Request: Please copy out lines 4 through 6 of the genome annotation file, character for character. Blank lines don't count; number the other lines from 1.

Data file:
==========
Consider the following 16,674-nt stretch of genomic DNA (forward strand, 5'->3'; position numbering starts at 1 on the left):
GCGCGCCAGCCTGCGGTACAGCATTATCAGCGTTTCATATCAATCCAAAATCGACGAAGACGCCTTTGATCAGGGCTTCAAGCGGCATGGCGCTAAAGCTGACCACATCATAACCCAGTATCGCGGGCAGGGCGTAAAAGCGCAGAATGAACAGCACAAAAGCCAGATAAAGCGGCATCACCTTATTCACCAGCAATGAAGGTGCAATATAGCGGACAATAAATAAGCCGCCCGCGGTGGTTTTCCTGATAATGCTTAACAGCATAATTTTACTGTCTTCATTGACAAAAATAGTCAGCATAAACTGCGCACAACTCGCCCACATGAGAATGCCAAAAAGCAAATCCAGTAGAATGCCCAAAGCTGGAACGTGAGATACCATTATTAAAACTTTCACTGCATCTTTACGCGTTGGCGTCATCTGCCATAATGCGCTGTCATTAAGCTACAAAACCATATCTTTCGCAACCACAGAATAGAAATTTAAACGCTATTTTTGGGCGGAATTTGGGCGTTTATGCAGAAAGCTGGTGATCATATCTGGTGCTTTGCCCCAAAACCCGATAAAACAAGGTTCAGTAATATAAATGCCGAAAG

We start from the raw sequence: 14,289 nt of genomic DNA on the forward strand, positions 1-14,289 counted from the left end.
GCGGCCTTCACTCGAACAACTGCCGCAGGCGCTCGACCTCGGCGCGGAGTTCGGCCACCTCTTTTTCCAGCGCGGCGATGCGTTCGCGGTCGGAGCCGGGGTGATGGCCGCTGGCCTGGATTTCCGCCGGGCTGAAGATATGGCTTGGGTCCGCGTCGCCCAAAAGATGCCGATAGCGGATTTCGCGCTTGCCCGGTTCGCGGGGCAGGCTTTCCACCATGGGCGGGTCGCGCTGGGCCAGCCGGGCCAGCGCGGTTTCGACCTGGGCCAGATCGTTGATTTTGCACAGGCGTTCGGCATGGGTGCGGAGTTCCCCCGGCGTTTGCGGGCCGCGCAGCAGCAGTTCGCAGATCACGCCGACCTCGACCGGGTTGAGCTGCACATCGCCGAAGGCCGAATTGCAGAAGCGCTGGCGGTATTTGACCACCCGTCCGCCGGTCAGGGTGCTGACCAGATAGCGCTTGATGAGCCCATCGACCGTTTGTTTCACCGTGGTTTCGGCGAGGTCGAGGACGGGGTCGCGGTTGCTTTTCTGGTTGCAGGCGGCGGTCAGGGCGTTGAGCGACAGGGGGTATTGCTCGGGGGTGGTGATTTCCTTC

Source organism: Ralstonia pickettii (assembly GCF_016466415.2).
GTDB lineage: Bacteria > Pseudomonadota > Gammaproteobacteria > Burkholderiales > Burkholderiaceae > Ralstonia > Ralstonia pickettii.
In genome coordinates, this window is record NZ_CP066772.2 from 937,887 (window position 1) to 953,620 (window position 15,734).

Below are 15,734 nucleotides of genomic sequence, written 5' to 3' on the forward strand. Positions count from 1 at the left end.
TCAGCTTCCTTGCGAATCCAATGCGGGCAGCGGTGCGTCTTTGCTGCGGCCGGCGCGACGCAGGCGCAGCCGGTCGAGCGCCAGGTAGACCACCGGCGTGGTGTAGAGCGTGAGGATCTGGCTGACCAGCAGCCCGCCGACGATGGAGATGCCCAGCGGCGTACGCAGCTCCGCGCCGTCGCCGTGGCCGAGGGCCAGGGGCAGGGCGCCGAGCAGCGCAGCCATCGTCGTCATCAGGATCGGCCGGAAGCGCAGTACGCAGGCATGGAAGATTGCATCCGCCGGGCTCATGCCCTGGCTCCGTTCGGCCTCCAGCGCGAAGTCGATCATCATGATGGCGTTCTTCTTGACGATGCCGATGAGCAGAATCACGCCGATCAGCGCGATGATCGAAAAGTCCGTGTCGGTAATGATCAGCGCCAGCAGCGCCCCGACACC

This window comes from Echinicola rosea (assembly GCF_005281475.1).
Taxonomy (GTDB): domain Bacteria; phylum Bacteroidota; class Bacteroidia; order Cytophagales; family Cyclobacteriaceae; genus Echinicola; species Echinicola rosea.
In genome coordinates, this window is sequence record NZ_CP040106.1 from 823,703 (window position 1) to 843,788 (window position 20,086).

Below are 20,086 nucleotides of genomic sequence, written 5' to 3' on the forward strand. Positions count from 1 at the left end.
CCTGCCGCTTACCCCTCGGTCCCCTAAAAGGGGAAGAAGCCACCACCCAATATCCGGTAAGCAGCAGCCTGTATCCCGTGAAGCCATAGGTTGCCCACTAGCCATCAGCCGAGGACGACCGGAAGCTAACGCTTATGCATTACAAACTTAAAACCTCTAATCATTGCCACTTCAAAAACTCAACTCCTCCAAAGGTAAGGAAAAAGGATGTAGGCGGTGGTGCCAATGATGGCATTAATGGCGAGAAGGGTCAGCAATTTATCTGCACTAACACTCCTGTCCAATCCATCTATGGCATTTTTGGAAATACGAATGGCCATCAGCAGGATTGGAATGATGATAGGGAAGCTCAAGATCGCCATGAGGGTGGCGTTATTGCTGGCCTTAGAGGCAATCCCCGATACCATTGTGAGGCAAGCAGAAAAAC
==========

GCGGCCTTCACTCGAACAACTGCCGCAGGCGCTCGACCTCGGCGCGGAGTTCGGCCACCTCTTTTTCCAGCGCGGCGATGCGTTCGCGGTCGGAGCCGGGGTGATGGCCGCTGGCCTGGATTTCCGCCGGGCTGAAGATATGGCTTGGGTCCGCGTCGCCCAAAAGATGCCGATAGCGGATTTCGCGCTTGCCCGGTTCGCGGGGCAGGCTTTCCACCATGGGCGGGTCGCGCTGGGCCAGCCGGGCCAGCGCGGTTTCGACCTGGGCCAGATCGTTGATTTTGCACAGGCGTTCGGCATGGGTGCGGAGTTCCCCCGGCGTTTGCGGGCCGCGCAGCAGCAGTTCGCAGATCACGCCGACCTCGACCGGGTTGAGCTGCACATCGCCGAAGGCCGAATTGCAGAAGCGCTGGCGGTATTTGACCACCCGTCCGCCGGTCAGGGTGCTGACCAGATAGCGCTTGATGAGCCCATCGACCGTTTGTTTCACCGTGGTTTCGGCGAGGTCGAGGACGGGGTCGCGGTTGCTTTTCTGGTTGCAGGCGGCGGTCAGGGCGTTGAGCGACAGGGGGTATTGCTCGGGGGTGGTGATTTCCTTC

Source organism: Ralstonia pickettii (assembly GCF_016466415.2).
GTDB lineage: Bacteria > Pseudomonadota > Gammaproteobacteria > Burkholderiales > Burkholderiaceae > Ralstonia > Ralstonia pickettii.